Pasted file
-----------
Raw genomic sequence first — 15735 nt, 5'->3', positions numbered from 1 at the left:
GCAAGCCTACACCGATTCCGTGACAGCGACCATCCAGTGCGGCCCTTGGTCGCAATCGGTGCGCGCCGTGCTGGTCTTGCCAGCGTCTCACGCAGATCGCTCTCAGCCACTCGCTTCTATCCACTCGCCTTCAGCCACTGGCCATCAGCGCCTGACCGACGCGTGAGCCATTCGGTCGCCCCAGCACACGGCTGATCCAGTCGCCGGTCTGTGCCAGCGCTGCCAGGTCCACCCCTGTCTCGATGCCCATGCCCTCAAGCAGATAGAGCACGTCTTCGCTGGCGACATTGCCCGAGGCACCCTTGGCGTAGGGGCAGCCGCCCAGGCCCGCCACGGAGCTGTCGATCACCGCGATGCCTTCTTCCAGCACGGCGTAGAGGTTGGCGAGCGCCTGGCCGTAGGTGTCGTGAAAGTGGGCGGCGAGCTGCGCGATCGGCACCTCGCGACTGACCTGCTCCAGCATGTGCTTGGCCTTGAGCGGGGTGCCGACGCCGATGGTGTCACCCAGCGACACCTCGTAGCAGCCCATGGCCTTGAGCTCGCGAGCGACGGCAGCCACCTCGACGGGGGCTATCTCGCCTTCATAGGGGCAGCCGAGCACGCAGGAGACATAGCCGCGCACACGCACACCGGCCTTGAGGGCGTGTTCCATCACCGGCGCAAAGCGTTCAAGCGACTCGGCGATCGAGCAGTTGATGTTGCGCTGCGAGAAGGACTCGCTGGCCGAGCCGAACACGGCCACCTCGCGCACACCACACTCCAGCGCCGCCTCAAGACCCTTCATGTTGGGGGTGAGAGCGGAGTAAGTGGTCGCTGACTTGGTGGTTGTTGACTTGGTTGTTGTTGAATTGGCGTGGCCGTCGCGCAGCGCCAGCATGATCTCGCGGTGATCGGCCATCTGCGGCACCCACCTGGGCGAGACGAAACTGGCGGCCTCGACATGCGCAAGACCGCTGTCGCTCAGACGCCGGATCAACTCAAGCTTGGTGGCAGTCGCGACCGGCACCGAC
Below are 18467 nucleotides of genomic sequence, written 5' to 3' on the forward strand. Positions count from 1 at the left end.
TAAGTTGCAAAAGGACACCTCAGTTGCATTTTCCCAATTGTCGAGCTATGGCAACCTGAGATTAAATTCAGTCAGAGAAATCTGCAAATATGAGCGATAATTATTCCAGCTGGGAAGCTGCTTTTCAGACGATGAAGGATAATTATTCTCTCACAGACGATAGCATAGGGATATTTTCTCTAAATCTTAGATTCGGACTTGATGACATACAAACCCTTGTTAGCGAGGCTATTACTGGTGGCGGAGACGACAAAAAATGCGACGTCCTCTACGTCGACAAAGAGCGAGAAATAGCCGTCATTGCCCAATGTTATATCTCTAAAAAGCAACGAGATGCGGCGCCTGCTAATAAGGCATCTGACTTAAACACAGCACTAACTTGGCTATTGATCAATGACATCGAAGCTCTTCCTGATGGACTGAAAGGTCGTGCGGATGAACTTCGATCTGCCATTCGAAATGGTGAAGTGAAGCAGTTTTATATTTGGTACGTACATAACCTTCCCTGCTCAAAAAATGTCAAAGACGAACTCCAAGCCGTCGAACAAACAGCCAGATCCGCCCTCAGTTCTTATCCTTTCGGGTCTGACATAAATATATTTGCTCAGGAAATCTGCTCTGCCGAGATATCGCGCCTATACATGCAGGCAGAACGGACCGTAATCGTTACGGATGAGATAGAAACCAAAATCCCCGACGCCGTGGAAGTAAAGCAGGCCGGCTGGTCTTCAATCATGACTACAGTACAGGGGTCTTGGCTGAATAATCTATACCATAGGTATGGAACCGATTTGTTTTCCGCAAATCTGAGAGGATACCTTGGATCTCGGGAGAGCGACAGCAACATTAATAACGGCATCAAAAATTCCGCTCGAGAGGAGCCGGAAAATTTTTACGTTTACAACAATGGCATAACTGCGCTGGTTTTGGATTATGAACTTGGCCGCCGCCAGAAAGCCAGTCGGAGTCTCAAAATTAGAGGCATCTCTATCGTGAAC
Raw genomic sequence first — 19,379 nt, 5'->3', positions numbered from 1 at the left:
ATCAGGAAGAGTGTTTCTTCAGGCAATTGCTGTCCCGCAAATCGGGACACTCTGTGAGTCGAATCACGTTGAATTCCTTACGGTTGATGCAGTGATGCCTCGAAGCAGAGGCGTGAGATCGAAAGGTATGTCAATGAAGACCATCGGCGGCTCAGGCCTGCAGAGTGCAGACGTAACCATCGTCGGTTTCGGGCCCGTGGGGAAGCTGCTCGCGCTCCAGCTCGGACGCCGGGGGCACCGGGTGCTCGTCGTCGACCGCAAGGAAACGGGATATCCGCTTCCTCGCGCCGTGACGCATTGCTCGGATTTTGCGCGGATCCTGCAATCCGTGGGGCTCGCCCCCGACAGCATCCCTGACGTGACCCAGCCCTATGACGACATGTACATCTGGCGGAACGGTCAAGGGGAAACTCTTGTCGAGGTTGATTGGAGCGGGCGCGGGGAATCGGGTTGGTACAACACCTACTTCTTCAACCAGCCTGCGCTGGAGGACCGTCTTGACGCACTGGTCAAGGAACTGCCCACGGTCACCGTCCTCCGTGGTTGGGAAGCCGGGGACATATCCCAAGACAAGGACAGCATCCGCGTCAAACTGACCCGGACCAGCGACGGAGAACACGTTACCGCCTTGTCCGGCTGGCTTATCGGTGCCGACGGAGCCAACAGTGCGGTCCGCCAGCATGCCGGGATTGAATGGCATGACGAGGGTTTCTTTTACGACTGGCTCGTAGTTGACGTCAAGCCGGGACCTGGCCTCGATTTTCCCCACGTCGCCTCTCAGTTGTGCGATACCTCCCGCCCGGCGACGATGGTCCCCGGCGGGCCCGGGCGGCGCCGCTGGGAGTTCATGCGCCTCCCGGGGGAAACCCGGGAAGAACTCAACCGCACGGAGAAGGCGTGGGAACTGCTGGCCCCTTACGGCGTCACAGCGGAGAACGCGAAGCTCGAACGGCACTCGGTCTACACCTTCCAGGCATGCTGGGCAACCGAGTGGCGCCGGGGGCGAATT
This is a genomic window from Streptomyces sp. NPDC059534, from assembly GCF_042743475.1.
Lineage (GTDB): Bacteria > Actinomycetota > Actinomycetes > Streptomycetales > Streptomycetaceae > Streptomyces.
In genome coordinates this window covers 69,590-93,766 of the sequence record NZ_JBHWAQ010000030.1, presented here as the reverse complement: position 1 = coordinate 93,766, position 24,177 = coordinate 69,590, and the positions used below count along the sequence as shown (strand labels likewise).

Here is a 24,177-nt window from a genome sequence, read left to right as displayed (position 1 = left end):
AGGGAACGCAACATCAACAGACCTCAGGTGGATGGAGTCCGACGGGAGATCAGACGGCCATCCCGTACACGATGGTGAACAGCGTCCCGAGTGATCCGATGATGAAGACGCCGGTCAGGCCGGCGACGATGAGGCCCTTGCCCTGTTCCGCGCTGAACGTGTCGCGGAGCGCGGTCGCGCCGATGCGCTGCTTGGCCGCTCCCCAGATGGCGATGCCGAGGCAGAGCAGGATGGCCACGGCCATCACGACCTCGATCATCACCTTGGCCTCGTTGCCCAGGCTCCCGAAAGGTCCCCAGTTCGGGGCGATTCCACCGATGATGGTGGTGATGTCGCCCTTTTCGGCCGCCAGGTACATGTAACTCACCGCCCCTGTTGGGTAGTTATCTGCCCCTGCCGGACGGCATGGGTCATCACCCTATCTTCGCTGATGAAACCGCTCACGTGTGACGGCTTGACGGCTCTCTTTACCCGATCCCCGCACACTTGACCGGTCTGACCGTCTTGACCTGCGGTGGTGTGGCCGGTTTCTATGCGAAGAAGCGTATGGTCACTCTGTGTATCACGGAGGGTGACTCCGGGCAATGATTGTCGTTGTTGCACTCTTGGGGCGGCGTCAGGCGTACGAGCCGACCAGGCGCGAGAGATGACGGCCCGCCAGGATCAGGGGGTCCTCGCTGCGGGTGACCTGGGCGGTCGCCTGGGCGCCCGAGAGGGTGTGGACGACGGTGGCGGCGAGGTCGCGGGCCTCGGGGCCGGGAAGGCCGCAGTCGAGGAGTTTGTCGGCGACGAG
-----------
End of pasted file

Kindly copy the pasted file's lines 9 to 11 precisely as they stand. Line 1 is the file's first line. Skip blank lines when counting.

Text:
In genome coordinates this window covers 69,590-93,766 of the sequence record NZ_JBHWAQ010000030.1, presented here as the reverse complement: position 1 = coordinate 93,766, position 24,177 = coordinate 69,590, and the positions used below count along the sequence as shown (strand labels likewise).

Here is a 24,177-nt window from a genome sequence, read left to right as displayed (position 1 = left end):
AGGGAACGCAACATCAACAGACCTCAGGTGGATGGAGTCCGACGGGAGATCAGACGGCCATCCCGTACACGATGGTGAACAGCGTCCCGAGTGATCCGATGATGAAGACGCCGGTCAGGCCGGCGACGATGAGGCCCTTGCCCTGTTCCGCGCTGAACGTGTCGCGGAGCGCGGTCGCGCCGATGCGCTGCTTGGCCGCTCCCCAGATGGCGATGCCGAGGCAGAGCAGGATGGCCACGGCCATCACGACCTCGATCATCACCTTGGCCTCGTTGCCCAGGCTCCCGAAAGGTCCCCAGTTCGGGGCGATTCCACCGATGATGGTGGTGATGTCGCCCTTTTCGGCCGCCAGGTACATGTAACTCACCGCCCCTGTTGGGTAGTTATCTGCCCCTGCCGGACGGCATGGGTCATCACCCTATCTTCGCTGATGAAACCGCTCACGTGTGACGGCTTGACGGCTCTCTTTACCCGATCCCCGCACACTTGACCGGTCTGACCGTCTTGACCTGCGGTGGTGTGGCCGGTTTCTATGCGAAGAAGCGTATGGTCACTCTGTGTATCACGGAGGGTGACTCCGGGCAATGATTGTCGTTGTTGCACTCTTGGGGCGGCGTCAGGCGTACGAGCCGACCAGGCGCGAGAGATGACGGCCCGCCAGGATCAGGGGGTCCTCGCTGCGGGTGACCTGGGCGGTCGCCTGGGCGCCCGAGAGGGTGTGGACGACGGTGGCGGCGAGGTCGCGGGCCTCGGGGCCGGGAAGGCCGCAGTCGAGGAGTTTGTCGGCGACGAG